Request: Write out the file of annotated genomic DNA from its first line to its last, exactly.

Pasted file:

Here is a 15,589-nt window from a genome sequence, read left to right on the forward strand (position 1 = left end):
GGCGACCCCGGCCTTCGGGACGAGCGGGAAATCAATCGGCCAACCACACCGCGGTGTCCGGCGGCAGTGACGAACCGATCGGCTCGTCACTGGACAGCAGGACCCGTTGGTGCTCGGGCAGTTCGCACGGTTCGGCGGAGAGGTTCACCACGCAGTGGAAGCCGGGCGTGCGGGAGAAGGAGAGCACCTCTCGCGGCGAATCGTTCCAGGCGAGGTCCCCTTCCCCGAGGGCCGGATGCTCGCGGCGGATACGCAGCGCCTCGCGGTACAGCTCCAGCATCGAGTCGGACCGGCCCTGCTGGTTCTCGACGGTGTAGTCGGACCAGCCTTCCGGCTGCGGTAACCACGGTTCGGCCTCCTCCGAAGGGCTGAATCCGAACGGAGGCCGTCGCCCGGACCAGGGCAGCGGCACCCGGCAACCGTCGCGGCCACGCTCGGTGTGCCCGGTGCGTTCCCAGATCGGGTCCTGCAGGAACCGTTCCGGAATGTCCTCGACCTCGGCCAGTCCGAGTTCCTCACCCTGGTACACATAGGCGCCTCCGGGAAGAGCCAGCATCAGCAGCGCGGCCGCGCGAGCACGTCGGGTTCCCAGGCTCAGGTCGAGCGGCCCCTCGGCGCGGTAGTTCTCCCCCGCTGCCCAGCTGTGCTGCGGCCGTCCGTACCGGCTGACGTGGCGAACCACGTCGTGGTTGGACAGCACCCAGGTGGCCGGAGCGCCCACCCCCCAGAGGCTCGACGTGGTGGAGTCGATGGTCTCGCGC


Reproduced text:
Here is a 15,589-nt window from a genome sequence, read left to right on the forward strand (position 1 = left end):
GGCGACCCCGGCCTTCGGGACGAGCGGGAAATCAATCGGCCAACCACACCGCGGTGTCCGGCGGCAGTGACGAACCGATCGGCTCGTCACTGGACAGCAGGACCCGTTGGTGCTCGGGCAGTTCGCACGGTTCGGCGGAGAGGTTCACCACGCAGTGGAAGCCGGGCGTGCGGGAGAAGGAGAGCACCTCTCGCGGCGAATCGTTCCAGGCGAGGTCCCCTTCCCCGAGGGCCGGATGCTCGCGGCGGATACGCAGCGCCTCGCGGTACAGCTCCAGCATCGAGTCGGACCGGCCCTGCTGGTTCTCGACGGTGTAGTCGGACCAGCCTTCCGGCTGCGGTAACCACGGTTCGGCCTCCTCCGAAGGGCTGAATCCGAACGGAGGCCGTCGCCCGGACCAGGGCAGCGGCACCCGGCAACCGTCGCGGCCACGCTCGGTGTGCCCGGTGCGTTCCCAGATCGGGTCCTGCAGGAACCGTTCCGGAATGTCCTCGACCTCGGCCAGTCCGAGTTCCTCACCCTGGTACACATAGGCGCCTCCGGGAAGAGCCAGCATCAGCAGCGCGGCCGCGCGAGCACGTCGGGTTCCCAGGCTCAGGTCGAGCGGCCCCTCGGCGCGGTAGTTCTCCCCCGCTGCCCAGCTGTGCTGCGGCCGTCCGTACCGGCTGACGTGGCGAACCACGTCGTGGTTGGACAGCACCCAGGTGGCCGGAGCGCCCACCCCCCAGAGGCTCGACGTGGTGGAGTCGATGGTCTCGCGC